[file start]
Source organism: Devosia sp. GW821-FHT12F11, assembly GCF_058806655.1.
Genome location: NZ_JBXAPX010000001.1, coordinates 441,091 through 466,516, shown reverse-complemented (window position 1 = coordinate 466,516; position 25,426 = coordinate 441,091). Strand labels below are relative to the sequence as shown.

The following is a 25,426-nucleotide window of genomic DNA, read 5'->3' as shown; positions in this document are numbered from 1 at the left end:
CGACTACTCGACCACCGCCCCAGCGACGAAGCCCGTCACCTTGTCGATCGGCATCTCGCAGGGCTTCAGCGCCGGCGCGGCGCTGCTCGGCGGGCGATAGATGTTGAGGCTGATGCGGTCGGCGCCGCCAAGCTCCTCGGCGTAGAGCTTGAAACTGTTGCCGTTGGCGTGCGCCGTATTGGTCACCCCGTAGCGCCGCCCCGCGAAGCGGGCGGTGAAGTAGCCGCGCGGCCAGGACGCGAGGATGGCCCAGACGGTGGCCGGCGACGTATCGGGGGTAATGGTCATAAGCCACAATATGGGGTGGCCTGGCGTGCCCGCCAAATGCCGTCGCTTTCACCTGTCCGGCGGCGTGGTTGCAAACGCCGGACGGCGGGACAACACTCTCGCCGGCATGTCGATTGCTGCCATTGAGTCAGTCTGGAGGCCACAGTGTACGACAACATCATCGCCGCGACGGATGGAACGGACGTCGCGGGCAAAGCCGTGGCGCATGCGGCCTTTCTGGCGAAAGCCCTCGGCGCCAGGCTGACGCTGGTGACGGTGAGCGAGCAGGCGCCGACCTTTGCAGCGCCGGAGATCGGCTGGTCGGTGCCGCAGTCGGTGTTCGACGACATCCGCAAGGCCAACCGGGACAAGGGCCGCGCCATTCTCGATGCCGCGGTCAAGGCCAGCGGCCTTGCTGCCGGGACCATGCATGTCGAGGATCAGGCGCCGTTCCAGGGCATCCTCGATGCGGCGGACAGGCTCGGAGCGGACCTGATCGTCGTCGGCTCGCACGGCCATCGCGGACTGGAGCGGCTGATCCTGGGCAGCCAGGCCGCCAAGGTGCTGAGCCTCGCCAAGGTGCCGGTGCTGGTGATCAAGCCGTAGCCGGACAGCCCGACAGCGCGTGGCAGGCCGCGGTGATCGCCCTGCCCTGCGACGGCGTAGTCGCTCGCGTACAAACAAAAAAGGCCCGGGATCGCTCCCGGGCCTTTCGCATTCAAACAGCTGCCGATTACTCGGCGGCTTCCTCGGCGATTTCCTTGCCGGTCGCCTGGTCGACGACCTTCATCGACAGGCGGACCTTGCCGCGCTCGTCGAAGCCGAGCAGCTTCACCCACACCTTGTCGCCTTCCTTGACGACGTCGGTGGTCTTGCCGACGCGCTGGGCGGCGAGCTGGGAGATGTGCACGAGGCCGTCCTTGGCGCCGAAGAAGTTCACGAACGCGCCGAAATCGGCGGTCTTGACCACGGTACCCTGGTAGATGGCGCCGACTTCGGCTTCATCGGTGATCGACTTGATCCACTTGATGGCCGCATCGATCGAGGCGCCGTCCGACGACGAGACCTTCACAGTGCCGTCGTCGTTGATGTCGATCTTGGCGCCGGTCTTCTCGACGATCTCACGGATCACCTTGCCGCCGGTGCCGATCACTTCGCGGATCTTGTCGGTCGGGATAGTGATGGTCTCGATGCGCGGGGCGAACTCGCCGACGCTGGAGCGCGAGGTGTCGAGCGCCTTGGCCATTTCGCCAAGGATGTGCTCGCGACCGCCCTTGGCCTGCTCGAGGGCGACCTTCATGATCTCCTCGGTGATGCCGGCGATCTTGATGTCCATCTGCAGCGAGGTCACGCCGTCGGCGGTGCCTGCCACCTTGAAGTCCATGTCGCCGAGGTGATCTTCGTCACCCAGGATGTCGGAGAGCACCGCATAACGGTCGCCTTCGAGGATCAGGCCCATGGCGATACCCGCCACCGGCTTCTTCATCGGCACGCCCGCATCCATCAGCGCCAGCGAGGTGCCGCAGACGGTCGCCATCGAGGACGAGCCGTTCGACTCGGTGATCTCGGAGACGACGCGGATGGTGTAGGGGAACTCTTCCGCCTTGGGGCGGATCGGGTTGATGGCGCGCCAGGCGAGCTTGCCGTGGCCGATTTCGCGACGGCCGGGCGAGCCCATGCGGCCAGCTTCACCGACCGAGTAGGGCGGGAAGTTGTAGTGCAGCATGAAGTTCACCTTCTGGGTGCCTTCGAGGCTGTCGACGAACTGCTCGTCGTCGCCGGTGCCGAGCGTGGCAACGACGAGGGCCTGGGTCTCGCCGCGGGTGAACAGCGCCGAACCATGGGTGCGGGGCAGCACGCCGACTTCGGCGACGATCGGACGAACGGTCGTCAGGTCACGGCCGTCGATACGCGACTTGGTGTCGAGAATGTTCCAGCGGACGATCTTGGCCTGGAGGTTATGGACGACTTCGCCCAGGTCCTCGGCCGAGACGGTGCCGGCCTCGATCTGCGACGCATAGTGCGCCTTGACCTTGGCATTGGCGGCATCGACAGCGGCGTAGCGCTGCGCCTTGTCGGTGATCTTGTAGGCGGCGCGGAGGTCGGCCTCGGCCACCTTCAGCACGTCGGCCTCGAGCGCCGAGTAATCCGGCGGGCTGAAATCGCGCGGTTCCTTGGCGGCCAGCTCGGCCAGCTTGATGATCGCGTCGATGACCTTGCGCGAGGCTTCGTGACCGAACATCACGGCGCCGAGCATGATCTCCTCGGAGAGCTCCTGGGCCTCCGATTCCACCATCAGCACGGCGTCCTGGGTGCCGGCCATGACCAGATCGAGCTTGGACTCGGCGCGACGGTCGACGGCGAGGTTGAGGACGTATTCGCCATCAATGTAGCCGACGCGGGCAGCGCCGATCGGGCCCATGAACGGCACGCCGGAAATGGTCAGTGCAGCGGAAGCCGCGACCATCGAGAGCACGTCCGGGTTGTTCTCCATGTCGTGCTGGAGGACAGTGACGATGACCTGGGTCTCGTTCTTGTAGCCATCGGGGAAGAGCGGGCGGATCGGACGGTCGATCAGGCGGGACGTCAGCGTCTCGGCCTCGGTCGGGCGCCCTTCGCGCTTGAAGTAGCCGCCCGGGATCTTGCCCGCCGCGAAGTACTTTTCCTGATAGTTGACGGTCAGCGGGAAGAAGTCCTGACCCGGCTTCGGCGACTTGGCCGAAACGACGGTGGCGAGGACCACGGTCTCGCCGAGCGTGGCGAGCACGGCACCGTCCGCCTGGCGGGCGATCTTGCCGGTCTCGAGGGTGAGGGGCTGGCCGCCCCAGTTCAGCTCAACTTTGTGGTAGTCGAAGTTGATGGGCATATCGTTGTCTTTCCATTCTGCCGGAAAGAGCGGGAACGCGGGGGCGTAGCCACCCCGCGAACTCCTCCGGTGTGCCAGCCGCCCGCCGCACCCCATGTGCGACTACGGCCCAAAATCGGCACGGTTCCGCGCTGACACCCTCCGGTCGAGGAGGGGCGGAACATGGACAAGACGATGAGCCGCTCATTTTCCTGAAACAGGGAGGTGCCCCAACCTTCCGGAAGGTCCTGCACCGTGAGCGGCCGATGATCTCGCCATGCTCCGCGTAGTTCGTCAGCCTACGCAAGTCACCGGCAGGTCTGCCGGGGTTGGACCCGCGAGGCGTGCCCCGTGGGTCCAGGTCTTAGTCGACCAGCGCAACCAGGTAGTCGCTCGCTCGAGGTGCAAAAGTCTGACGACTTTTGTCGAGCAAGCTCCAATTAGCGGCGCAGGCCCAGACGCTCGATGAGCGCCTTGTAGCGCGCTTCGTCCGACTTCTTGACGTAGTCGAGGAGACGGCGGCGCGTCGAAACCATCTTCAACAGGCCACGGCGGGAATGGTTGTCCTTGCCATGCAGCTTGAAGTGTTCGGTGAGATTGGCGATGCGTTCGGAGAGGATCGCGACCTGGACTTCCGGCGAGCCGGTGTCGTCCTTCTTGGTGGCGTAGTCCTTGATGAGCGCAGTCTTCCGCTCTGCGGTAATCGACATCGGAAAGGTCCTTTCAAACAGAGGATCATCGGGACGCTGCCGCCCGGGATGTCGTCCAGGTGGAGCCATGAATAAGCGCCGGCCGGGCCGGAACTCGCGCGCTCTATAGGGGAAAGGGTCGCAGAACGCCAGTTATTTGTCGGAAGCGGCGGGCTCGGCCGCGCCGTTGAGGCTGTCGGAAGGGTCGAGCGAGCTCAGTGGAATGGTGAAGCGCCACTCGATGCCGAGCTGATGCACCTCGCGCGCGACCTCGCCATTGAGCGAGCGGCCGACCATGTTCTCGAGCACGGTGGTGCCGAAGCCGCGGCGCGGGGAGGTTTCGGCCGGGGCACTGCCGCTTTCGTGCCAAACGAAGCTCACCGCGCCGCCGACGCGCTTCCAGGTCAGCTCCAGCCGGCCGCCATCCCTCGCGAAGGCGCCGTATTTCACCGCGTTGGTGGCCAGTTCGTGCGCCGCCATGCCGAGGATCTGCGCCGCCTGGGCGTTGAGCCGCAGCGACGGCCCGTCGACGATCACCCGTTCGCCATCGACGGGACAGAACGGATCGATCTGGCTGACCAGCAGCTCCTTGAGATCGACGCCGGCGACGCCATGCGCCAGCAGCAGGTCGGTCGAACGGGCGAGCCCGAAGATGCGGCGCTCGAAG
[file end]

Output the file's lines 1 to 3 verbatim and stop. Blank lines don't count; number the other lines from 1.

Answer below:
Source organism: Devosia sp. GW821-FHT12F11, assembly GCF_058806655.1.
Genome location: NZ_JBXAPX010000001.1, coordinates 441,091 through 466,516, shown reverse-complemented (window position 1 = coordinate 466,516; position 25,426 = coordinate 441,091). Strand labels below are relative to the sequence as shown.

The following is a 25,426-nucleotide window of genomic DNA, read 5'->3' as shown; positions in this document are numbered from 1 at the left end: